As for the rest of the ingredients, well, once more, the look of the planet was great (the interior look of the domed city of Sundari was different to what I expected but still felt very much in the all defining and stand out STAR WARS mould-a closed in Coruscant built within a framework of cubes and glass on a white sand planet was both intriguing, contrasting nicely with the later seen forest/factory worlds of Concordia, and exciting to look at), and the direction was certainly adept and as confident as ever. So why wasn't I as fully impressed as I should have been? Well, its back to the Mandalorians again. As the visual forebears to Boba and Jango, I wanted something bigger and tougher than what we got (though the suicide bomber idea was pretty dark for a children’s show, I have to say!!)-we’ll have to blame the trailers for my disappointment (they just did too good a job of arousing my keen imagination and excitement for the episode). Here’s hoping that my expectations are completely satisfied by this three parter’s conclusion and that the Mandalorians get the action they deserve.
AFICIONADO RATING: The appearance of Mandalore-its civilization and its super commandos- in the series was always going to be controversial. Just how much of an impact they’ll make in THE CLONE WARS animated series is unknown, but I have high expectations of some epic conflicts to come in the next few seasons. Despite promising direction from newcomer Kyle Dunlevy, I have to give the episode a not quite what I expected 4 out of 5 (ideally it should be a 3 out of 5, but the welcome first appearance of the Mandalorians pushes it to a 4).
EPISODE THIRTEEN: VOYAGE OF TEMPTATION
Writer: Paul Dini
Director: Brian Kalin O’Connell
FIRST US TRANSMISSION: 5th February 2010
FIRST UK TRANSMISSION: 27th February 2010
Made in Production Order: Season One, Episode 21
NOTES: This episode was created quite some time early in the production schedule, before THE MANDALORE PLOT and THE DUCHESS OF MANDALORE.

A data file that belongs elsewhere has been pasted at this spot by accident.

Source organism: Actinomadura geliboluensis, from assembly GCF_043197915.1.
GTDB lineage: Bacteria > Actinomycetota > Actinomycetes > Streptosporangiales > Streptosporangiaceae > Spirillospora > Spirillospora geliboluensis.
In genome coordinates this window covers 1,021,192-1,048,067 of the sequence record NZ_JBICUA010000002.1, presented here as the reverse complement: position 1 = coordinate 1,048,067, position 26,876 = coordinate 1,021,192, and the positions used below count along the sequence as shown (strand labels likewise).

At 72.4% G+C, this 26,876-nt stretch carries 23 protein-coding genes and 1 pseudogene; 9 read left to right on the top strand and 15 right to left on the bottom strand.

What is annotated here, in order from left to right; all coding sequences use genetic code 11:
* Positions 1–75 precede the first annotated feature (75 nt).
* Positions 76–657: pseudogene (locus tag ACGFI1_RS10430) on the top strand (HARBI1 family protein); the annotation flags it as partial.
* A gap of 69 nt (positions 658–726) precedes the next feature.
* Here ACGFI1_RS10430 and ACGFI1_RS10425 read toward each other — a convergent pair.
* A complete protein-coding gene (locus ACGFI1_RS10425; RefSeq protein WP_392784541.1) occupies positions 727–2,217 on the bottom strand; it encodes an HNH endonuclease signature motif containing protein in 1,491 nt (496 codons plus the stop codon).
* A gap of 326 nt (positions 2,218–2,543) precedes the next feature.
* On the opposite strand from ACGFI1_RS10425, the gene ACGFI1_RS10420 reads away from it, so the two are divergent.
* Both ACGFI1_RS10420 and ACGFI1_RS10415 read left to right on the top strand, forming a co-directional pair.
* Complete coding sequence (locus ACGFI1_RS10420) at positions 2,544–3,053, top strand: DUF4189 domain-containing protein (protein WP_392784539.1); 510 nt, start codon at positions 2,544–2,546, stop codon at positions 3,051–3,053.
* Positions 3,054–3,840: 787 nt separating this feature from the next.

STORY: En route to Coruscant to plead the case for her system’s neutrality within the Clone Wars conflict, the Duchess Satine, traveling with her advisors and senators on her Royal starship, must rely on Obi-Wan and Anakin to defend her from a malicious series of assassination attempts. But who on board is secretly aiding the Death Watch in their cause?
REVIEW: A tense journey for all concerned in the second part of the Mandalore storyline. The welcome return of Paul Dini brings some good story plotting and a nice biting interplay between ex-lovers Duchess and Obi that builds on the hints of an earlier relationship established in THE MANDALORE PLOT (nice to find out a little bit more about how he first met the Duchess when he was with Qui-Gon Jinn (c’mon, lets have a novel about this, eh?), and I loved Satine’s dialogue regarding Obi-Wan, such as "Senators, I presume you are acquainted with the collection of half-truths and hyperbole known as Obi-Wan Kenobi?" Some nice role reversal relationship moments, and teasing, too, between Anakin and Obi-Wan), then a rather traditional adventure story kicks in a short time later with nothing truly exciting about the episode bar some albeit great visual flourishes (the terrific exterior and interior look of the CORONET spacecraft, which reminded me a little bit in places of the cruise liner from THE FIFTH ELEMENT in its grandiose regal stylings) and some interesting action moments (the assassin droids), though the episode is lifted to a more notable conclusion with an excellent scene involving Anakin who, in a satisfyingly true Vader moment, has to make a critical life/death decision that only he could make. An additional plus to the tale is the return of Artoo- its feels like a very long time since we’ve last seen him, and the STAR WARS universe doesn’t feel the same without him.